Should Photographing Other People's Kids Be Illegal?

Illustration for article titled Should Photographing Other People's Kids Be Illegal?

A proposed law in New Jersey would make it illegal to photograph or videotape children when "a reasonable parent or guardian would not expect his child to be the subject of such reproduction." It's aimed at child predators, but may also wind up punishing the innocent.

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The Newark Star-Ledger reports that the bill is a response to a recent incident in which a 63-year-old man was caught taping children at a swim meet. He told police he found the 8 to 10-year-old girls "sexy," but he couldn't be charged because according to one mom, "these innocent 8-year-old girls were not naked when he videotaped them."

The bill, which is currently before the state's Assembly Judiciary Committee, is admittedly problematic. Ed Barocas of the New Jersey chapter of the ACLU says the language used is "overly broad and far too vague." He adds, "If you take a picture of your child at the Jersey Shore building a sand castle, and there were other children in the background, would that violate the law?"

Assemblywoman Caroline Casagrande proposed a solution: Make it illegal to photograph just the genital region of minors, even if they're clothed. That still doesn't help much, since predators may not zoom in on a child's crotch, and it may make photographers nervous about taking on ad campaigns for kids' bathing suits or underoos.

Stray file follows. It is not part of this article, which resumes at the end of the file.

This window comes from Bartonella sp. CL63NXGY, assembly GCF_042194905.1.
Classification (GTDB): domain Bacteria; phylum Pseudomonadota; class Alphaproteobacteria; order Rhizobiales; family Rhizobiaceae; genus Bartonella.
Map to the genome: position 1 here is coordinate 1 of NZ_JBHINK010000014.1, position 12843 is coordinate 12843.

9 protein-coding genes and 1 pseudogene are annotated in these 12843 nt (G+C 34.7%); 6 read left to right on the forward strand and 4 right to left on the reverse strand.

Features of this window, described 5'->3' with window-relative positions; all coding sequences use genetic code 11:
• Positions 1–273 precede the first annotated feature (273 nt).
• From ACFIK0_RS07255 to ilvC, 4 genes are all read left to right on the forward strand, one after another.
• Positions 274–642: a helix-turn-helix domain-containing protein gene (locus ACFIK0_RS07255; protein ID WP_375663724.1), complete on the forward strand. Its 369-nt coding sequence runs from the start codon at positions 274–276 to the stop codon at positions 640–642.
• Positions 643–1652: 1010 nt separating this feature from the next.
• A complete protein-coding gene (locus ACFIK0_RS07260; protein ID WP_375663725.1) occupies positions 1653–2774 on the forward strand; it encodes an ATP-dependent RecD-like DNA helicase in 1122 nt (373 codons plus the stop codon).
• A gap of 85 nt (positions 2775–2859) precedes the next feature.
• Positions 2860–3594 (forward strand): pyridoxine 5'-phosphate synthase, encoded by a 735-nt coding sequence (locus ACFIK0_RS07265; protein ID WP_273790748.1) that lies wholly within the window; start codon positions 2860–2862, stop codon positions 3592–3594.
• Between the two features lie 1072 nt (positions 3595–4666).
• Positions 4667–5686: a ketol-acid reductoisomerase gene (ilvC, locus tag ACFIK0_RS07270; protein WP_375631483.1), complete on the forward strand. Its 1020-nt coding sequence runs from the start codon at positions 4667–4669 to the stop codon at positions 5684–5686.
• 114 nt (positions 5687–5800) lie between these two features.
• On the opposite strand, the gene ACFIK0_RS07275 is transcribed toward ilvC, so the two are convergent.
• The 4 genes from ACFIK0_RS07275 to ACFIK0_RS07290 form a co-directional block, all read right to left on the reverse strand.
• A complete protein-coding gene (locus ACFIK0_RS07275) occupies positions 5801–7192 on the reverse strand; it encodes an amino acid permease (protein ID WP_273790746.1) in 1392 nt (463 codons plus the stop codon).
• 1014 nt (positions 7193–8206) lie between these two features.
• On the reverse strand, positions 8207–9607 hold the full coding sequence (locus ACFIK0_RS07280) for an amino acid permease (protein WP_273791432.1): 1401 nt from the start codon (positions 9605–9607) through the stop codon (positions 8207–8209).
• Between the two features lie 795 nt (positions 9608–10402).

As Lauren James-Weir, an attorney for the New Jersey Press Association, points out, the law would also make it difficult for new outlets to publish any photographs featuring children. She explains:

"If a newspaper covers a high school track meet, before it could take any photographs it would have to verify the ages of all the persons who may be captured in those photographs ... If any of these people are under 18, a photograph by the newspaper would be in violation of (the bill) unless the newspaper either obtains consent from all these parents or was confident that a reasonable parent would expect his or her child to be photographed."

Celebrity parents would probably flock to New Jersey if the state made it illegal for paparazzi to tail their kids on the way to school, but it seems unlikely that the bill will pass. Though everyone understands the intent of the measure, "reasonable parents"' opinions will vary on when they should expect their kid to be photographed. The number of child predators prosecuted under the law would probably be far outnumbered by frivolous cases, like when parents are arrested for taking bath-time photos of their kids.

Some N.J. Lawmakers Target People Who Photograph Children Without Parental Consent [NJ.com via N.Y. Daily News]

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Image via Warren Goldswain/Shutterstock.

DISCUSSION

aaronmc
Aaron Martin-Colby

Fuckin'ell.

I do a lot of street photography. You catch SO MUCH SHIT for taking photographs of things. This does nothing but piss me off. I've been harassed by parents, by cops, by home owners. Most of the time, I'm shooting bushes and buildings. But obviously, my real target is little girls.

I'm sorry, assholes, it's legal for a reason. If you're out in public and I can simply sit by and watch, I can take photographs of it. I can be a freaky pervert with or without a camera. And of course I'm a pervert. All men on the street are perverted pedophiles out to rape and kill your children. It's a known fact that 100% of children will be raped and murdered by the age of eight.

Ahhhh! I hate this crap. It stops nothing. It does nothing. All it does is encourage people to see completely, totally, 100% normal people like me as criminals.